Owner’s equity is the value of a business that the owner can claim, and it consists of the firm’s total assets minus its total liabilities. Both the amount of owner’s equity and how much it has changed from one accounting period to another offer insights into a business’s financial condition. This term is used with sole proprietors and partnerships. Learn what comprises this important element in a firm’s balance sheet and how to calculate the metric.
The statement of owner’s equity is one of the four basic financial statements of a business. The other three are income statement, balance sheet and statement of cash flows. The term “owner’s equity” is used with sole proprietors and partnerships. An equivalent term, “shareholder’s equity,” is used with corporations. “Book value” is another term used interchangeably with shareholder’s equity in a corporation’s balance sheet.
Components of Owner’s Equity
One component of owner’s equity is the firm’s assets. This includes money, property, any inventory and capital goods. It also includes any additional funds the owner has added to the company since startup, either from net income or fresh capital from additional owners. Greater investment by the owner, all things being equal, means more owner’s equity.
A second element in owner’s equity is its liabilities. This includes money taken out of the business to pay wages and salaries as well as paying down debts. Sometimes owner’s equity is called a residual claim on company assets since liabilities have a higher claim than the owner’s claims.
Owner’s equity also includes retained earnings. These are profits that are reinvested in the company rather than being distributed to the owner or owners as dividends or used to pay down debt. Retained earnings can grow to become a large part of owner’s equity over time.
Owner’s Equity Formula
The simplest way to calculate owner’s equity is to subtract liabilities from assets. The result is the owner’s equity in the business. The formula is:
Assets – Liabilities = Owner’s Equity
Assets will include the inventory, equipment, property, equipment and capital goods owned by the business, as well as retained earnings, which may be in the form of cash in a bank account. Accounts receivable owed to the business by customers will also be included as assets. On a typical balance sheet, assets will be listed on the left side.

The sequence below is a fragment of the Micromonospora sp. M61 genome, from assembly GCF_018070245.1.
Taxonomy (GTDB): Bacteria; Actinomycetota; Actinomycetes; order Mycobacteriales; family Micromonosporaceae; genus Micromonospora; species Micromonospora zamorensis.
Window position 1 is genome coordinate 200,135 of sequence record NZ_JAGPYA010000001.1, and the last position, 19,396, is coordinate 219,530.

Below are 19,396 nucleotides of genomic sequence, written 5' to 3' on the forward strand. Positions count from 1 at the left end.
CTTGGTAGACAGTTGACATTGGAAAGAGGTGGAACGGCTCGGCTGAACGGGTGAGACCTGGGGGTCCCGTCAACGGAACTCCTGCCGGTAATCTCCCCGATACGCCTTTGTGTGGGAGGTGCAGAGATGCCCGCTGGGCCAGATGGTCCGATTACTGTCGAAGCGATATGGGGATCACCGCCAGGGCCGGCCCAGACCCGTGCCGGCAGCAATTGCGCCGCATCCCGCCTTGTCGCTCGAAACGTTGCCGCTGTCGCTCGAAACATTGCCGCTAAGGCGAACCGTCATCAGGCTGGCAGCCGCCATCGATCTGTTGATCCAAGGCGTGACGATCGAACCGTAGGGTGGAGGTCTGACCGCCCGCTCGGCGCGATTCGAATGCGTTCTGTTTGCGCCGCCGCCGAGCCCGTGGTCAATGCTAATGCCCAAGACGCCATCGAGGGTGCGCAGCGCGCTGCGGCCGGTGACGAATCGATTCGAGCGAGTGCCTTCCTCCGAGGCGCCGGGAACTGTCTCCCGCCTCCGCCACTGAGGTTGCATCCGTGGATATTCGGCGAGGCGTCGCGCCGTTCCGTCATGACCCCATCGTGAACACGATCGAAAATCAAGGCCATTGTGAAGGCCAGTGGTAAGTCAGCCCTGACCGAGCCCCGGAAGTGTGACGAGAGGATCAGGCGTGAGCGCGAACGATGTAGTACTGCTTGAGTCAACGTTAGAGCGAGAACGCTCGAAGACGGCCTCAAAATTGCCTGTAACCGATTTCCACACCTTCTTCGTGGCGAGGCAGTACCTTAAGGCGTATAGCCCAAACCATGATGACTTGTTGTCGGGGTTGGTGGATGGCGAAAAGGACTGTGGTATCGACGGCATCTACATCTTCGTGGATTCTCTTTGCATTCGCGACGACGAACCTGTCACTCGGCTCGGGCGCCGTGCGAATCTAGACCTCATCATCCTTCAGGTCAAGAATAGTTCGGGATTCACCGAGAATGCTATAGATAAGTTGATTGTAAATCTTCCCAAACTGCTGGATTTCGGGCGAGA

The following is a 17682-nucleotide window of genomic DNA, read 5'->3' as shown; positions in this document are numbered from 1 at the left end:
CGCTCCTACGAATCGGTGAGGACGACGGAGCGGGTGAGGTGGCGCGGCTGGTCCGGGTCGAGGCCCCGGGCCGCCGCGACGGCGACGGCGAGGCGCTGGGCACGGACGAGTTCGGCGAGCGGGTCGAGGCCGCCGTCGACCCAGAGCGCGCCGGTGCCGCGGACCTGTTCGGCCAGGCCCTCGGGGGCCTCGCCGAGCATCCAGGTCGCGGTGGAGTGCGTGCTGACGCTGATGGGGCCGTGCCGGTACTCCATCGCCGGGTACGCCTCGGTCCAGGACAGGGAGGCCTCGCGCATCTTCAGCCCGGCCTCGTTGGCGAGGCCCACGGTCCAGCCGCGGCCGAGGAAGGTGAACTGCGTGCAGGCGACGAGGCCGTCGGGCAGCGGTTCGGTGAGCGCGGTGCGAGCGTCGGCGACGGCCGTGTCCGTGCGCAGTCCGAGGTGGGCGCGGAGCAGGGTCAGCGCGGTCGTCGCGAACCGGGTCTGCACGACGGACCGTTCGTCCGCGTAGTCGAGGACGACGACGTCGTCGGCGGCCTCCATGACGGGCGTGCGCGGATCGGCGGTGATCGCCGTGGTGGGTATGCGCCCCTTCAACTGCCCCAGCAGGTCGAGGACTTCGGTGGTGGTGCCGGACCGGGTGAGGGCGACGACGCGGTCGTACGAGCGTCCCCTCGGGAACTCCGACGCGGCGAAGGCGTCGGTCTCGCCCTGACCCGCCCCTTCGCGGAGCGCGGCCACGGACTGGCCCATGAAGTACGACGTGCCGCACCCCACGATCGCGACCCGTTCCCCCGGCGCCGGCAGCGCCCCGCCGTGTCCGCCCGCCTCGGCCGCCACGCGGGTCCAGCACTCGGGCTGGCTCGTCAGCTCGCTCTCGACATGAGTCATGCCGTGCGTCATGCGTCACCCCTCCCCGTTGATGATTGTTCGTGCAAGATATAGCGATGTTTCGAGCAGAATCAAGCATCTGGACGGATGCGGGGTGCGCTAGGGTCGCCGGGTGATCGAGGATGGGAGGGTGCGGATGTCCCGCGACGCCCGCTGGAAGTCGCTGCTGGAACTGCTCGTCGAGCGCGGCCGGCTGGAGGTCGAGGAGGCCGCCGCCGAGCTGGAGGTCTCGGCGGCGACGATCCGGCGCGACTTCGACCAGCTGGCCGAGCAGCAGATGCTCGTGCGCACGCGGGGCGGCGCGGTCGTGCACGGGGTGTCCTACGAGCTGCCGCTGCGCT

Liabilities will include bank loans and other debts, wages and salaries owed to employees, unpaid rent and utilities. Balance sheets generally list liabilities in a column on the right side.
Owner’s equity also shows on the right-hand sign of the balance sheet. While owner’s equity is an asset to the owner, to the business it represents a potential claim, so is listed on the same side as liabilities.
As an example, consider an auto repair shop with assets that include a building worth $500,000, equipment worth $250,000, inventory worth $50,000, retained earnings of $25,000 in a bank account and accounts receivable valued at $30,000. Adding all these up produces assets of $855,000.
Assets = $500,000 + $250,000 + $50,000 + $25,000 + $30,000 = $855,000
On the liability side, the building has a mortgage of $350,000, owes $100,000 to equipment vendors and suppliers, and $100,000 in unpaid wages and salaries. This comes to $550,000.
Liabilities = $350,000 + 100,000 + $100,000 = $550,000.
Using the formula to subtract liabilities form assets shows that the owner’s equity in this auto repair business is $305,000.
Owner’s equity = $855,000 – $550,000 = $305,000
Factors Affecting Owner’s Equity
Owner’s equity can increase if revenues and profits increase and profits are retained, that is, reinvested in the business.
If the company loses money, on the other hand, owner’s equity will be reduced. Owner’s equity can also be decreased by the amount of the “draw” the owner takes as compensation. However, if the owner or owners inject more money into the business, known as paid-in capital, it can offset or minimize a reduction in owner’s equity from a loss or draw.
Knowing the owner’s equity or shareholder’s equity is essential for calculating a firm’s debt-to-equity ratio. Knowing how leveraged or indebted a business is can be an indication of how how solid a company’s financial condition is. Keep in mind, though, depending on the industry and where the company is in its life cycle, a high level of debt may not necessarily be a bad thing.
The Bottom Line
Owner’s equity represents the value of a business that could be claimed by the owner if the business were liquidated. It is calculated by subtracting liabilities from assets. Owner’s equity can be used to evaluate a business’s performance and prospects. Increases in owner’s equity from one year to the next may indicate a business is well-managed and succeeding. Decreases in owner’s equity may indicate the owner needs to inject more capital into the company.
Tips for Investing
- Consider working with an experienced financial advisor if you are evaluating the owner’s equity in a business you’re considering investing in. Finding the right financial advisor who fits your needs doesn’t have to be hard. SmartAsset’s free tool matches you with financial advisors in your area in five minutes. If you’re ready to be matched with local advisors who will help you achieve your financial goals, get started now.
- A useful tool in making investment decisions is an easy-to-use investment calculator. You simply enter your initial investment, additional contributions, an expected rate of return and number of years to hold the investment.
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